Course Description

Since Mother Leafy Anderson brought him to New Orleans with her Spiritualist Church in the early twentieth century, Black Hawk has played a central and symbolic role in the fight against oppression and discrimination among devotees. He is venerated as an ancestral spirit among the Mardi Gras Indians, New Orleans Voudouists, as well as rootworkers and conjure doctors. Native Americans consider him a hero, African Americans view him as defender and liberator, and European Americans admire him as the noble savage who despite defeat, fought the good fight. While most of what is written about Black Hawk has either been from a historical perspective or from the perspective of the Spiritualist Church, Black Hawk cannot be confined to a single context. It has become more than evident that he has been adopted by people from many different spiritual traditions as a powerful Indian Spirit to whom devotees believe they can turn to for help and guidance when needed. 

What makes the Black Hawk conjure tradition so unique in Louisiana is its blend of Native American and African American influences. The Indian influences in African American folk magic and medicine is the direct result of the close bonds forged between the populations in the throes of slavery. There are many historical and cultural parallels between African Americans and Native Americans. The most obvious parallel is that both groups experienced forced removal from their homelands and enslavement. When enslaved Africans were ripped from their Motherland Africa, they joined enslaved Indians upon their arrival in Louisiana, who had already suffered 300 years of colonization and genocide. Many times, Africans and Indians wound up with the same slave masters. It comes as no surprise that Africans and Native Americans banded together to escape, steal food, supplies, and weapons, and to exchange information related to healing and indigenous medicine. Both populations had medicine people responsible for the treatment of physical and spiritual conditions of their people. African slaves transferred their medical skills to home remedies based on their newfound knowledge of North American plants, roots, and herbs. As cultural exchange is seldom one-sided, Native Americans undoubtedly learned a few tricks from their African neighbors, as well.

Course curriculum

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    1. Welcome to Class!

    2. Why This Course?

    3. How to Access Course Content

    4. How to use this course

    5. Questions?

    1. How I Came to Know Black Hawk

    2. About Father Black Hawk

    3. Black Hawk: The Watchman on the Wall

    4. Black Hawk Fact Chart

    5. We can all be as brothers...

    6. Who are the Meskwaki Indians?

    7. Blackhawkiana

    8. From Savage to Darling of the Press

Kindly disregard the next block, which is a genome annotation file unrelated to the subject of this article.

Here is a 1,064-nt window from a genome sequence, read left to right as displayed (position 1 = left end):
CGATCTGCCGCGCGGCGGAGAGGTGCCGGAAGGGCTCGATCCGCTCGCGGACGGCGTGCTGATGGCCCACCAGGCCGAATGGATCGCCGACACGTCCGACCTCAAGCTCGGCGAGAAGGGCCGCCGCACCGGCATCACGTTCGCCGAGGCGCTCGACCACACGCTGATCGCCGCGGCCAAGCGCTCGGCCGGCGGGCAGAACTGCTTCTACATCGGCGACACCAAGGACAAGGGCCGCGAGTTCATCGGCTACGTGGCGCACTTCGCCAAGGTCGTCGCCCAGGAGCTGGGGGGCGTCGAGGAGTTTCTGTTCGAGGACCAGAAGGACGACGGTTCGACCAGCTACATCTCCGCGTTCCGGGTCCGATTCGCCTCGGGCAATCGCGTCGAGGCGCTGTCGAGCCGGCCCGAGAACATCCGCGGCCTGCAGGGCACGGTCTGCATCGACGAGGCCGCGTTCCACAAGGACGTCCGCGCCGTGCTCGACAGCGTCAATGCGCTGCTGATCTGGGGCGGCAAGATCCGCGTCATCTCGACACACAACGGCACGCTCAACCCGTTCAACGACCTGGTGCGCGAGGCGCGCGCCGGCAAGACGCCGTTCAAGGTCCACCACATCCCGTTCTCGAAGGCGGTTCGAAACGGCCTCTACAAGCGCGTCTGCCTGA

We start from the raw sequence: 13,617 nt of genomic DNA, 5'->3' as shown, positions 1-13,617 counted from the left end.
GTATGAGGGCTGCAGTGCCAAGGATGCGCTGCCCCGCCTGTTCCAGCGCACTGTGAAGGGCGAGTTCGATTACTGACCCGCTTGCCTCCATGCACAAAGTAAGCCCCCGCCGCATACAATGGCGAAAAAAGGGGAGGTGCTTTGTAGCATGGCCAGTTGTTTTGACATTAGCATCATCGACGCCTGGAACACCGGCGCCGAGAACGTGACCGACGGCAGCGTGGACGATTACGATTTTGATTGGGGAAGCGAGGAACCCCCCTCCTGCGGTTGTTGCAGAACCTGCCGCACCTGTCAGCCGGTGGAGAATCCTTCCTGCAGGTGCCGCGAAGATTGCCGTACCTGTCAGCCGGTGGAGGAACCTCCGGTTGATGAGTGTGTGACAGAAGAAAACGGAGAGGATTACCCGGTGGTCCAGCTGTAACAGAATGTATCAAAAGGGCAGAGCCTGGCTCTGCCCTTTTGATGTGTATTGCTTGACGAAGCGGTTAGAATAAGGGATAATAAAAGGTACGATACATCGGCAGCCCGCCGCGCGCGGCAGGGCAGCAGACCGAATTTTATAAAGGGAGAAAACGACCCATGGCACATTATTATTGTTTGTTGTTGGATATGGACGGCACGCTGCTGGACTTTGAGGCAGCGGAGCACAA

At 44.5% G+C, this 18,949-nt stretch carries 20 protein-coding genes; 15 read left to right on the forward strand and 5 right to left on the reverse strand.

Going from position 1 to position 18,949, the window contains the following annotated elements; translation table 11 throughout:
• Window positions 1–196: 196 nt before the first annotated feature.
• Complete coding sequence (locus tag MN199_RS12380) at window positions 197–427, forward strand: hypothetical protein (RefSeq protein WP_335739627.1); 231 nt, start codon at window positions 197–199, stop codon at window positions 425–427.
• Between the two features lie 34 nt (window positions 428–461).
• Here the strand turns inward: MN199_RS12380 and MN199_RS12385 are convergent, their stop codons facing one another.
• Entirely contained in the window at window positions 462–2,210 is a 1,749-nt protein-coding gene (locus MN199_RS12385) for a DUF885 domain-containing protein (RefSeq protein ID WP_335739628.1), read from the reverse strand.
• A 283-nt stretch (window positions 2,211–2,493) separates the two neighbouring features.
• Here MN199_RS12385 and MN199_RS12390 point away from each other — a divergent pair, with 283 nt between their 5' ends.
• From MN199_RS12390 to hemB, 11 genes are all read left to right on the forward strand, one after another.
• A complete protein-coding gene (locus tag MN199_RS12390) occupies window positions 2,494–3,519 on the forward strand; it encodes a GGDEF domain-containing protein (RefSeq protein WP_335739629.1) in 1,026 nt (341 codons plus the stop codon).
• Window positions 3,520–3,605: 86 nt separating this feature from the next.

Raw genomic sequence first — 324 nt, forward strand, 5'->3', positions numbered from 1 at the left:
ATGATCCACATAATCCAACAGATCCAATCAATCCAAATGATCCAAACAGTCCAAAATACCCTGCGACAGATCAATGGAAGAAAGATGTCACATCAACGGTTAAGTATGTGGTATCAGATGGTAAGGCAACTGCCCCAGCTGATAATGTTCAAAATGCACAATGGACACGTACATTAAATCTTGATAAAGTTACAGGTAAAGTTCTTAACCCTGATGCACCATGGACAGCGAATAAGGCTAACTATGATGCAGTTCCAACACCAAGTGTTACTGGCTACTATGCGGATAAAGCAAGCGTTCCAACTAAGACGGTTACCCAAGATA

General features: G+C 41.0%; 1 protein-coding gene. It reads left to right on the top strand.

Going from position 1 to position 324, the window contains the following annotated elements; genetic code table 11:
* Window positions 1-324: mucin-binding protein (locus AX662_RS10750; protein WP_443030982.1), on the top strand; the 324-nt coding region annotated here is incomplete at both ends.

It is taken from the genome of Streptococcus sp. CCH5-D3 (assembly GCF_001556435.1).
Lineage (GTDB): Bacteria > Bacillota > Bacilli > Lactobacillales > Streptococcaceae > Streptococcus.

9. Fanny Kembel Meets the Savages

    10. In his own words, Black Hawk describes his “Prisoner of War Tour”

    11. Black Hawk-ism

    12. How Did Black Hawk Get to New Orleans?

    13. The Cult of Black Hawk

    14. Video: Archival Footage New Orleans Spiritual Church: A Move of the Spirit

    15. Leafy Anderson: Seed Carrier of Black Hawk's Memory

    16. Test your learning

    1. How Did Black Hawk View the World? A Look at Sauk Cosmology and Medicine

    2. The Origin of Corn by Black Hawk

    3. Medicine and Mystery

    4. The Hair of the Dog Will Cure the Bite

    5. Black Hawk's Narrative of the Yearly Cycle of the Sac and Fox Tribes

    6. Create a Medicine Journal

    7. Test your learning

    1. Indigenous Materia Sacra

    2. Sac and Fox Medicine

    3. Special Classifications of Indian Medicine

    4. Medicine Man John McIntosh (Kepeosatok)

    5. Plants and Roots

    6. Basswood

    7. Bear Root (Ligusticum porteri)

    8. Bearberry (Arctostaphylos Uva-Ursi)

    9. Black Snakeroot (Aristolochia serpentaria)

    10. Bloodroot (Sanguinaria Canadensis)

    11. Blue Cohosh (Caulophylum thalictroides)

    12. Blue Cohosh Info Sheet

    13. Eastern Red Cedar (Juniperus virginiana L.)

    14. Root Digger

    15. Ginseng (Aralia quinquefolia)

    16. Lightning Struck Wood

    17. Tobacco

    18. Tobacco is a Gift

    19. Other than Plants

    20. Birds

    21. Insects

    22. Fish and Crustaceans

    23. Mammals

    24. Mica

    25. Minerals

    26. Reptiles

    1. Applied Practice

    2. Covering the Blood

    3. Ritual Offerings

    4. Black Hawk Water Quote

    5. On the Issue of Alcohol

    6. Black Hawk's Bucket

    7. Items in Black Hawk's Bucket

    8. Seven Dirts

    9. Making Black Hawk's Bucket

    10. Railroad Spike Talisman

    11. Calling Down Black Hawk

    12. Prayer to Stop an Enemy

    1. Redbone Formulary

    2. The Medicine Bag

    3. The Conjures

    4. Indian Head Pennies

    5. Buffalo Nickels

    6. Thunder Medicine

About this course

  • $225.00
  • Community Forum
  • Certificate of Completion
  • Payment Plans Available

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